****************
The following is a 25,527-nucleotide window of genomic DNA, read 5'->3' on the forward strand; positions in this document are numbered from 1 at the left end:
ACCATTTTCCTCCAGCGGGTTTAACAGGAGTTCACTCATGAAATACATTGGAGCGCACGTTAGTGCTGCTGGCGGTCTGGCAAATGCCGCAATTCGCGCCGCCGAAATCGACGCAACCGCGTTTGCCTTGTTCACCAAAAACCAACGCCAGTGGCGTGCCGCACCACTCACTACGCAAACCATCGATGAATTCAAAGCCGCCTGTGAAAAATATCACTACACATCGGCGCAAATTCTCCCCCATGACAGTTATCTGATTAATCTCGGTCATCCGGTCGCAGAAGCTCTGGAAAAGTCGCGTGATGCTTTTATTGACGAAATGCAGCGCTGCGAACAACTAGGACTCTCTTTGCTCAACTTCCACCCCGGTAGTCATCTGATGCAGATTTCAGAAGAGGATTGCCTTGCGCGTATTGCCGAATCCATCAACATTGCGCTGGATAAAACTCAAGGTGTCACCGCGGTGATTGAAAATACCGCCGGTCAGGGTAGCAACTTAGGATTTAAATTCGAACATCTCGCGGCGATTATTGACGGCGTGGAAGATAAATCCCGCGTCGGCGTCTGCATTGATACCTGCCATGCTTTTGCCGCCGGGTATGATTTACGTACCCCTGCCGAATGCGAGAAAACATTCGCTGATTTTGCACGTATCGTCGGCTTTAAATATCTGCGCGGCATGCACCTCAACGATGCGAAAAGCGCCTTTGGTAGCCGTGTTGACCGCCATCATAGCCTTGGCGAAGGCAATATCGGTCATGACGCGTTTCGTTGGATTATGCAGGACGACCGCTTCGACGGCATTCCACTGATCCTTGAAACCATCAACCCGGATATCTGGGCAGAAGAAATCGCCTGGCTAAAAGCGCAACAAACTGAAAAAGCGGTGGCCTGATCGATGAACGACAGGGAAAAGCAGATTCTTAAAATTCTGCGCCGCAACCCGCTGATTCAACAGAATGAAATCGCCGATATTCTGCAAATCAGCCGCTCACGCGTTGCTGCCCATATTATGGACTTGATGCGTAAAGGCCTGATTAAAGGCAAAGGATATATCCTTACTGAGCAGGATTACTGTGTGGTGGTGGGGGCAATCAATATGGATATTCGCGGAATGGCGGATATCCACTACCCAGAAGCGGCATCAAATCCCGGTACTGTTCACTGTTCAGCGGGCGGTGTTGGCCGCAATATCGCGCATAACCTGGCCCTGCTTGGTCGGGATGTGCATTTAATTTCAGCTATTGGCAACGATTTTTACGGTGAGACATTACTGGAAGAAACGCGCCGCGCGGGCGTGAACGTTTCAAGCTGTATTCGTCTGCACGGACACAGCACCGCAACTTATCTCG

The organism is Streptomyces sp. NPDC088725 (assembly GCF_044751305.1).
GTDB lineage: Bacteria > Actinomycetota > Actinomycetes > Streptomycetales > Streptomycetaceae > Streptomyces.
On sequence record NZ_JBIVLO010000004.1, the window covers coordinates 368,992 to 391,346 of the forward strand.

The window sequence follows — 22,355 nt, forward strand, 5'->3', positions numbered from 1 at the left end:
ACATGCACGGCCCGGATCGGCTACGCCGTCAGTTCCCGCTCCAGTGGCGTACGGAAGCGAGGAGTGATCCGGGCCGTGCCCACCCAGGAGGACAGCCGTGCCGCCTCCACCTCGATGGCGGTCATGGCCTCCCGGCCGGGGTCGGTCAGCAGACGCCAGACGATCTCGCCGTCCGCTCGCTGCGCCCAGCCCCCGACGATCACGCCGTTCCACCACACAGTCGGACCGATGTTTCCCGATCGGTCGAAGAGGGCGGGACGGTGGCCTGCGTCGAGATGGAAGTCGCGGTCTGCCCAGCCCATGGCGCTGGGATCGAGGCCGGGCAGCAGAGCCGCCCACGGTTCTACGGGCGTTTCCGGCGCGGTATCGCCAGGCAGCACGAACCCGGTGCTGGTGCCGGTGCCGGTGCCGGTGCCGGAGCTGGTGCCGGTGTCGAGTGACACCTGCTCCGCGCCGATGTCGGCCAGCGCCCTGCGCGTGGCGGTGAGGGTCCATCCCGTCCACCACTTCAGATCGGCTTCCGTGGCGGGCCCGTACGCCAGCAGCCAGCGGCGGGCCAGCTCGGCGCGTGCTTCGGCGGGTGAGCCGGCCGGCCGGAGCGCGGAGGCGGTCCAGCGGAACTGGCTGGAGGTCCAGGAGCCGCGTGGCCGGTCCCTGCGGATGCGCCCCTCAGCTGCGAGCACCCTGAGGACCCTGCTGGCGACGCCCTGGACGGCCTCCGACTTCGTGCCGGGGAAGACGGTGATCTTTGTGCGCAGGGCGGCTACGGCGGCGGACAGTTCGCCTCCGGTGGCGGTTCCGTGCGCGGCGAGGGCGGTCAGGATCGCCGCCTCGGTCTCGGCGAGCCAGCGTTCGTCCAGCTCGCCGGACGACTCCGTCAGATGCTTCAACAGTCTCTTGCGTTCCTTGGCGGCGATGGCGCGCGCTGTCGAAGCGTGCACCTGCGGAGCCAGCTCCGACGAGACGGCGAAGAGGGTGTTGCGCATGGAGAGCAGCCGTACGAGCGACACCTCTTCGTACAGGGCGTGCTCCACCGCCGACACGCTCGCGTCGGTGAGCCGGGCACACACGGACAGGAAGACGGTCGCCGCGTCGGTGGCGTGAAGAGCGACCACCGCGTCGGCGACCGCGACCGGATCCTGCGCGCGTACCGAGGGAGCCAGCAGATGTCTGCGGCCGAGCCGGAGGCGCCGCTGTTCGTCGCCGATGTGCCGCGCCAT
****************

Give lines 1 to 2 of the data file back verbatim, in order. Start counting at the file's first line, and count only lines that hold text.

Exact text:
The following is a 25,527-nucleotide window of genomic DNA, read 5'->3' on the forward strand; positions in this document are numbered from 1 at the left end:
ACCATTTTCCTCCAGCGGGTTTAACAGGAGTTCACTCATGAAATACATTGGAGCGCACGTTAGTGCTGCTGGCGGTCTGGCAAATGCCGCAATTCGCGCCGCCGAAATCGACGCAACCGCGTTTGCCTTGTTCACCAAAAACCAACGCCAGTGGCGTGCCGCACCACTCACTACGCAAACCATCGATGAATTCAAAGCCGCCTGTGAAAAATATCACTACACATCGGCGCAAATTCTCCCCCATGACAGTTATCTGATTAATCTCGGTCATCCGGTCGCAGAAGCTCTGGAAAAGTCGCGTGATGCTTTTATTGACGAAATGCAGCGCTGCGAACAACTAGGACTCTCTTTGCTCAACTTCCACCCCGGTAGTCATCTGATGCAGATTTCAGAAGAGGATTGCCTTGCGCGTATTGCCGAATCCATCAACATTGCGCTGGATAAAACTCAAGGTGTCACCGCGGTGATTGAAAATACCGCCGGTCAGGGTAGCAACTTAGGATTTAAATTCGAACATCTCGCGGCGATTATTGACGGCGTGGAAGATAAATCCCGCGTCGGCGTCTGCATTGATACCTGCCATGCTTTTGCCGCCGGGTATGATTTACGTACCCCTGCCGAATGCGAGAAAACATTCGCTGATTTTGCACGTATCGTCGGCTTTAAATATCTGCGCGGCATGCACCTCAACGATGCGAAAAGCGCCTTTGGTAGCCGTGTTGACCGCCATCATAGCCTTGGCGAAGGCAATATCGGTCATGACGCGTTTCGTTGGATTATGCAGGACGACCGCTTCGACGGCATTCCACTGATCCTTGAAACCATCAACCCGGATATCTGGGCAGAAGAAATCGCCTGGCTAAAAGCGCAACAAACTGAAAAAGCGGTGGCCTGATCGATGAACGACAGGGAAAAGCAGATTCTTAAAATTCTGCGCCGCAACCCGCTGATTCAACAGAATGAAATCGCCGATATTCTGCAAATCAGCCGCTCACGCGTTGCTGCCCATATTATGGACTTGATGCGTAAAGGCCTGATTAAAGGCAAAGGATATATCCTTACTGAGCAGGATTACTGTGTGGTGGTGGGGGCAATCAATATGGATATTCGCGGAATGGCGGATATCCACTACCCAGAAGCGGCATCAAATCCCGGTACTGTTCACTGTTCAGCGGGCGGTGTTGGCCGCAATATCGCGCATAACCTGGCCCTGCTTGGTCGGGATGTGCATTTAATTTCAGCTATTGGCAACGATTTTTACGGTGAGACATTACTGGAAGAAACGCGCCGCGCGGGCGTGAACGTTTCAAGCTGTATTCGTCTGCACGGACACAGCACCGCAACTTATCTCG